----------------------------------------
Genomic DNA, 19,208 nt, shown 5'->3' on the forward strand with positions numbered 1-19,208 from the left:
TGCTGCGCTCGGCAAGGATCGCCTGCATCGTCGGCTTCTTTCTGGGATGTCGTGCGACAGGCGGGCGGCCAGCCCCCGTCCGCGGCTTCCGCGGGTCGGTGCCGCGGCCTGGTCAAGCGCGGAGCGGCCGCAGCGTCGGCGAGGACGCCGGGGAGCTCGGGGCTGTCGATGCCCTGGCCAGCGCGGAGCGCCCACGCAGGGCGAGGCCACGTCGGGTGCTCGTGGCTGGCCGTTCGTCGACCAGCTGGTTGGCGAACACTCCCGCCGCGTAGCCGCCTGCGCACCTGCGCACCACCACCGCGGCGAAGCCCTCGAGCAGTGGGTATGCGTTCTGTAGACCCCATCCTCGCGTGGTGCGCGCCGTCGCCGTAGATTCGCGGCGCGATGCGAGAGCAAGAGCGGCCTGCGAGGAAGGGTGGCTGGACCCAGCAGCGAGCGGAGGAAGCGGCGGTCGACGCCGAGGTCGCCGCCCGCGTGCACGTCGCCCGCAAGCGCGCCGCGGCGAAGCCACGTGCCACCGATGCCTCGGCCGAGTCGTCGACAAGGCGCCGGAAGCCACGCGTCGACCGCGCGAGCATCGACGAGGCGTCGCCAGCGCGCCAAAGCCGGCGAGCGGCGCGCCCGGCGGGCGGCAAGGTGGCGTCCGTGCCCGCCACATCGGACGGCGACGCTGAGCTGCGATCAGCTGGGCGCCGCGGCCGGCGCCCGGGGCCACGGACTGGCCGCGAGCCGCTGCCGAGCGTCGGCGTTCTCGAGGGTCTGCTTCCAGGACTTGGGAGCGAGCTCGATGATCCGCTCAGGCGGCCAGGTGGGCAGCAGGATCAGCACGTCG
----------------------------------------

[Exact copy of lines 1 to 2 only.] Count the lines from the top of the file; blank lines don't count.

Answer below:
Genomic DNA, 19,208 nt, shown 5'->3' on the forward strand with positions numbered 1-19,208 from the left:
TGCTGCGCTCGGCAAGGATCGCCTGCATCGTCGGCTTCTTTCTGGGATGTCGTGCGACAGGCGGGCGGCCAGCCCCCGTCCGCGGCTTCCGCGGGTCGGTGCCGCGGCCTGGTCAAGCGCGGAGCGGCCGCAGCGTCGGCGAGGACGCCGGGGAGCTCGGGGCTGTCGATGCCCTGGCCAGCGCGGAGCGCCCACGCAGGGCGAGGCCACGTCGGGTGCTCGTGGCTGGCCGTTCGTCGACCAGCTGGTTGGCGAACACTCCCGCCGCGTAGCCGCCTGCGCACCTGCGCACCACCACCGCGGCGAAGCCCTCGAGCAGTGGGTATGCGTTCTGTAGACCCCATCCTCGCGTGGTGCGCGCCGTCGCCGTAGATTCGCGGCGCGATGCGAGAGCAAGAGCGGCCTGCGAGGAAGGGTGGCTGGACCCAGCAGCGAGCGGAGGAAGCGGCGGTCGACGCCGAGGTCGCCGCCCGCGTGCACGTCGCCCGCAAGCGCGCCGCGGCGAAGCCACGTGCCACCGATGCCTCGGCCGAGTCGTCGACAAGGCGCCGGAAGCCACGCGTCGACCGCGCGAGCATCGACGAGGCGTCGCCAGCGCGCCAAAGCCGGCGAGCGGCGCGCCCGGCGGGCGGCAAGGTGGCGTCCGTGCCCGCCACATCGGACGGCGACGCTGAGCTGCGATCAGCTGGGCGCCGCGGCCGGCGCCCGGGGCCACGGACTGGCCGCGAGCCGCTGCCGAGCGTCGGCGTTCTCGAGGGTCTGCTTCCAGGACTTGGGAGCGAGCTCGATGATCCGCTCAGGCGGCCAGGTGGGCAGCAGGATCAGCACGTCG